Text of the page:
RYLAND: The whole design and idea behind it is to create a vortex or vortex’s and lift, which then creates less drag. I’m not exactly sure of all the scientific terms, but that’s the general idea without getting too techy. They studied the shape of aeroplane wings and also looked at the worlds fastest fish and their tails and side fins etc. After years and years of research and prototypes have come up with a unique fin that isn’t a gimmick, with studies and testing results to back up all their claims. Let’s be honest; fins haven’t changed much in the last 20 years. Different materials and flex patterns are about it. But as far as new shapes go not many companies have done much in this design area, so they are onto something pretty unique, and have the next 20+ years covered with every patent under the sun worldwide. With kiting, we have a lot more power we can harness and generate as opposed to surfing. Traditional fins can only handle so much speed before they max out and cavitate, and you speed wobble or skip out on a turn. But with this design, the speed you can hang onto is a lot higher which in turn means you can also drive and push a shit load harder off your fins than a regular shape.
FKM: And what types of construction are available?
RYLAND: QUOBBA fins are working on a couple of new models and products at the moment. They use a polymer and glass construction at the moment. This year they are also releasing something called carbon glass, which is a new more robust polymer glass construction- available any day now to the public. Not sure on the exact ratio, but 30 to 40% carbon, and 60-70% polymer. And then they’ve also got a full carbon series coming out, which is mainly carbon and polymer.
The carbon series, I’d say, is for bigger waves or guys that like riding powered up and like a real stiff fin. Also, probably great for towing and that sort of thing. But general strength and all-around riding, I’d recommend the carbon glass. It’s a good compromise between the two. A right blend of the two products and way, way more robust than anything else out there.
FKM: So thruster or quad set up. How do you usually kite, and why?
RYLAND: The old thruster versus quad debate. I’ve always been a thruster man myself. I do like quads, but they’re not as predictable. So by that I mean some conditions they suit it well, and then the next day you might take the board out with a quad set up, and I hate it, you know? So it just depends on day to day with quads, where I find with thrusters, they always feel good. There might be some days where a quad might be better suited, but I never have a bad session on a thruster set up. So that’s why I go thrusters, just because I find that, generally, they’re more suited to most conditions.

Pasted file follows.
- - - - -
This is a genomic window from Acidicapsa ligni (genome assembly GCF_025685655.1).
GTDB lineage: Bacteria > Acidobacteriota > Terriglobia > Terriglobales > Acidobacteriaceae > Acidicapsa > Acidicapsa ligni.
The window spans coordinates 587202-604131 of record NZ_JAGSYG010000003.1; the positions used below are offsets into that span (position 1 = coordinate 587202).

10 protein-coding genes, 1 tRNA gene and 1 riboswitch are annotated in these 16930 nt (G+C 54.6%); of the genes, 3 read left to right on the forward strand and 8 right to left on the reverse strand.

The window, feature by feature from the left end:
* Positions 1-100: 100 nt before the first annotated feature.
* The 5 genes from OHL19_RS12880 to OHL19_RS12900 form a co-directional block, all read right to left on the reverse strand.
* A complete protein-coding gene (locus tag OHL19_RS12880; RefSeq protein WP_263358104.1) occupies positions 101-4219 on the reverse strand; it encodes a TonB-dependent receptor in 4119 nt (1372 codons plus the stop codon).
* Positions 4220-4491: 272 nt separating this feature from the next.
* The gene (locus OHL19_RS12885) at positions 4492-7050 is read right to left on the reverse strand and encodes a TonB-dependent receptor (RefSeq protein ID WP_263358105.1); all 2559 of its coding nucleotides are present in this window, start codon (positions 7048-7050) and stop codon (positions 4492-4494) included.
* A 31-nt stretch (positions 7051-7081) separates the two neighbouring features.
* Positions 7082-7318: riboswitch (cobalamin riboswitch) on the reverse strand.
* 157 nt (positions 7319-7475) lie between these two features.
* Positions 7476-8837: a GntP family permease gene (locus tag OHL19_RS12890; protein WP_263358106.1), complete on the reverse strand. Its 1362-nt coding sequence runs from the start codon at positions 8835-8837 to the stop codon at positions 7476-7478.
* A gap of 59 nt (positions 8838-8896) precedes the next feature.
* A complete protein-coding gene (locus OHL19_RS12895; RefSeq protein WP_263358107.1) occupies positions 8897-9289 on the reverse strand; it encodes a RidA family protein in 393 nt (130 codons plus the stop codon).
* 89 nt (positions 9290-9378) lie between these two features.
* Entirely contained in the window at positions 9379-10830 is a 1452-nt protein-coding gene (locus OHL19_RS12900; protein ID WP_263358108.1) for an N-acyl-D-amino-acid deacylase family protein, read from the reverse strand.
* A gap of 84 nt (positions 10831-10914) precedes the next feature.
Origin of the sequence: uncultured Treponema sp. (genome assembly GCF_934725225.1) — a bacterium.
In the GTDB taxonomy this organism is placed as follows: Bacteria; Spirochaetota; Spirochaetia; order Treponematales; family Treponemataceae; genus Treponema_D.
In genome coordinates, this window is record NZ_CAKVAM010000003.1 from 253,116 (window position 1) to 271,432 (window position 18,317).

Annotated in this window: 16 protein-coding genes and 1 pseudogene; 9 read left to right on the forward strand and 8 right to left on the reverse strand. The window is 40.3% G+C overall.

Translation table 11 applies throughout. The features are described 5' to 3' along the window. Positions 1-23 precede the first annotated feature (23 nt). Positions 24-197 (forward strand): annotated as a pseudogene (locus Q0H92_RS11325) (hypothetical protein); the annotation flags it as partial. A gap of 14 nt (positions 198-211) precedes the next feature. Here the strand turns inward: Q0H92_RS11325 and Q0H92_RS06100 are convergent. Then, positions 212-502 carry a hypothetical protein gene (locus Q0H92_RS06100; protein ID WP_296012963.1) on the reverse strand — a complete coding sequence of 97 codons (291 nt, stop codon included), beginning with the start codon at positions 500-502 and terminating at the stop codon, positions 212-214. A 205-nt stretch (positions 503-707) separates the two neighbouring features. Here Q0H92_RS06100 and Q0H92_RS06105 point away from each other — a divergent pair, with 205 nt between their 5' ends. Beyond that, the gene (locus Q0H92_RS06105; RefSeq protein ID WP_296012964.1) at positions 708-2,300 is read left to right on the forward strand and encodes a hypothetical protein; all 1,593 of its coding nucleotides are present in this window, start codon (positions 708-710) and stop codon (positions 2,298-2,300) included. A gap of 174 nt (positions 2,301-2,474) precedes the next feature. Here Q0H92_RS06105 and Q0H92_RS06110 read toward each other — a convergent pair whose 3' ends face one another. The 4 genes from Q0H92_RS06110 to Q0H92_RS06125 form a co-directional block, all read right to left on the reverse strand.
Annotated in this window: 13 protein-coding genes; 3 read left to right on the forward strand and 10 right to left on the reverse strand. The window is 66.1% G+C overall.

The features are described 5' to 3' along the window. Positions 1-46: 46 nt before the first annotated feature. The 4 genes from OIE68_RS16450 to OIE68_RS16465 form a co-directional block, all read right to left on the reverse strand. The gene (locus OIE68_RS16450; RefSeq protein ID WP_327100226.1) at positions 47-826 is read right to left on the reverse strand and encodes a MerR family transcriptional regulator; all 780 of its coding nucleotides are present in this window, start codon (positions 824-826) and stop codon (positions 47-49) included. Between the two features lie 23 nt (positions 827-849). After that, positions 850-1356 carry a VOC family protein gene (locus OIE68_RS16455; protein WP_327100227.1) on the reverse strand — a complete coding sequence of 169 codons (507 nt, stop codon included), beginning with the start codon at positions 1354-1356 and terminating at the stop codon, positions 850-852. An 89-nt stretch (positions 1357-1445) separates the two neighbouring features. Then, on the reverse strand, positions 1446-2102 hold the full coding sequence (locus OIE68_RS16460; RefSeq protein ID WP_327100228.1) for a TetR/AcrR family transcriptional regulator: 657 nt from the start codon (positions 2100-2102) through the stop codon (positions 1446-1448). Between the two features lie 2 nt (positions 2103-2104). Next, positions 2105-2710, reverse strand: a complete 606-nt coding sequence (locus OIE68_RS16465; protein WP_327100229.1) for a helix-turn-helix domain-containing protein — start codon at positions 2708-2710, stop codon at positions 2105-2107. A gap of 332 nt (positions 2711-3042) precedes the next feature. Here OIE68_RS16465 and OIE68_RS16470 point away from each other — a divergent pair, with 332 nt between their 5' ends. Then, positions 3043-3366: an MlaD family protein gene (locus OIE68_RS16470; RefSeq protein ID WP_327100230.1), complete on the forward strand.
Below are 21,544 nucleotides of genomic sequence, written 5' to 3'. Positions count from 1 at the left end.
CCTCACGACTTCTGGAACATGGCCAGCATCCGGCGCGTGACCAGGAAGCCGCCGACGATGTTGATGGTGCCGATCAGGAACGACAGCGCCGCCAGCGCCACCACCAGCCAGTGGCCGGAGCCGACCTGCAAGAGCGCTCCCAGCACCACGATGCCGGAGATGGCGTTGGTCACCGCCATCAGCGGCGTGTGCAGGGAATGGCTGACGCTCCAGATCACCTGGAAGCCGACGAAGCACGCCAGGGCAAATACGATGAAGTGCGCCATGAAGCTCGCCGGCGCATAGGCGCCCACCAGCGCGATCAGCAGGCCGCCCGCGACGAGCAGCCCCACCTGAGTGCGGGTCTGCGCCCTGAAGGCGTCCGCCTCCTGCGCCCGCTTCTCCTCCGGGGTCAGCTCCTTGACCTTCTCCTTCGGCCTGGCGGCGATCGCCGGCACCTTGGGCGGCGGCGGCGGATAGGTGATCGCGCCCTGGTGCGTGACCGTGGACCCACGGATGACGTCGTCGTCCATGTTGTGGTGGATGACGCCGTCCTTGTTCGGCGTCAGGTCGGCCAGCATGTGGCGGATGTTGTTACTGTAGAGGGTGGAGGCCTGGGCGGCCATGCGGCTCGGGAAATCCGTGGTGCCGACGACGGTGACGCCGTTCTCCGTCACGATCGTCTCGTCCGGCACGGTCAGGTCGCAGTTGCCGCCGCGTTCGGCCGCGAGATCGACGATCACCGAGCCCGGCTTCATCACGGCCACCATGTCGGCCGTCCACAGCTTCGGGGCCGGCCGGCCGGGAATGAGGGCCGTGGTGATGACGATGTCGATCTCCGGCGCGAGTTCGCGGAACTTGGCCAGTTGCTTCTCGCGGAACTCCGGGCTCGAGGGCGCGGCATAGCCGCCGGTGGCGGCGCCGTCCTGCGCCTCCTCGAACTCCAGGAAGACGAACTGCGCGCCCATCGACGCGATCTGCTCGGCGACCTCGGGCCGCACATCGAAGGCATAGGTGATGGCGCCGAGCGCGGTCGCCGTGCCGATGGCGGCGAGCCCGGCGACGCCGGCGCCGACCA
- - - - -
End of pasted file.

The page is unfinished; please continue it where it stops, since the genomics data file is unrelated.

FKM: WHY do you put a smaller fin in your back centre fin?
RYLAND: Size-wise, having a slightly smaller trailer, just loosens the board up. My local kite break is generally one to two foot. The waves are pretty short and dumpy. So just having a board that’s a bit looser, you can throw it around a lot easier with a smaller back fin. Just makes it more fun. As soon as I chuck a bigger fin in the back, I notice that my turns are a lot more drawn out. Probably a bit more controlled with a bigger fin. But yeah, I like to slide the fins out and I’m just having more fun in smaller surf with a smaller fin in the rear.
FKM: So, do you experiment with different stiffness?
RYLAND: Again, it just depends on what conditions I’m in. Big barreling waves, you want a pretty stiff fin, but you want a bit of flex too so you can stall out your bottom turn, then really drive off your fins and get a bit of flick and spring so you can backdoor a section if it’s barreling.
Small surf, real stiff fins – I don’t like. When you’re coming off the bottom, you get that extra hold, but you also don’t get that spring to flick off the bottom, or flick out of the top that you do when your fins have got a bit of flex to them. So yeah, it depends on the conditions. Generally, medium to small surf I like a flexier fin. And then medium surf, a medium flex fin. And then real big surf or towing, I’ll generally pick a pretty stiff fin that will just hold the best.
For more great articles like this check out Issue 10 of Freedom Kitesurfing here!